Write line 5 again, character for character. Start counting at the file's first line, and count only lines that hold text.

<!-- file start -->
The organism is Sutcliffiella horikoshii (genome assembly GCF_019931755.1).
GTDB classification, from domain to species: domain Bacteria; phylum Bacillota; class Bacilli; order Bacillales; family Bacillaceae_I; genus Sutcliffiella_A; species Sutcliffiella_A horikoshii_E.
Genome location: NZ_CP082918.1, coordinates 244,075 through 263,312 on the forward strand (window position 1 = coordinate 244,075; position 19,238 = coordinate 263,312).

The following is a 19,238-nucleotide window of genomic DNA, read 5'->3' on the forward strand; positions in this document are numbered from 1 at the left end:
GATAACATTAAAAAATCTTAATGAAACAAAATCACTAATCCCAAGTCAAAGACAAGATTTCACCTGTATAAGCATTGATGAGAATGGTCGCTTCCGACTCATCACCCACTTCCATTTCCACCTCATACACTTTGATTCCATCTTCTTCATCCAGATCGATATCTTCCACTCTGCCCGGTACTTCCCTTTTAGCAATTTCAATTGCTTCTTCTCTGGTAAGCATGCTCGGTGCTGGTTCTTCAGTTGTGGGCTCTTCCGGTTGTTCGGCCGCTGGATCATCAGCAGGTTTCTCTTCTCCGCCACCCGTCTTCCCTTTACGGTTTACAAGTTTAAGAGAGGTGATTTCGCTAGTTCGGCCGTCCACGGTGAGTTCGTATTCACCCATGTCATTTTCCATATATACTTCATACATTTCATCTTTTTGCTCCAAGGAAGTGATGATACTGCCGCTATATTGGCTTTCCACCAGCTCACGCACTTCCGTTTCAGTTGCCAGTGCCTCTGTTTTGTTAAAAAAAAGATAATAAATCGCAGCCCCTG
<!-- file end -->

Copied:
GATAACATTAAAAAATCTTAATGAAACAAAATCACTAATCCCAAGTCAAAGACAAGATTTCACCTGTATAAGCATTGATGAGAATGGTCGCTTCCGACTCATCACCCACTTCCATTTCCACCTCATACACTTTGATTCCATCTTCTTCATCCAGATCGATATCTTCCACTCTGCCCGGTACTTCCCTTTTAGCAATTTCAATTGCTTCTTCTCTGGTAAGCATGCTCGGTGCTGGTTCTTCAGTTGTGGGCTCTTCCGGTTGTTCGGCCGCTGGATCATCAGCAGGTTTCTCTTCTCCGCCACCCGTCTTCCCTTTACGGTTTACAAGTTTAAGAGAGGTGATTTCGCTAGTTCGGCCGTCCACGGTGAGTTCGTATTCACCCATGTCATTTTCCATATATACTTCATACATTTCATCTTTTTGCTCCAAGGAAGTGATGATACTGCCGCTATATTGGCTTTCCACCAGCTCACGCACTTCCGTTTCAGTTGCCAGTGCCTCTGTTTTGTTAAAAAAAAGATAATAAATCGCAGCCCCTG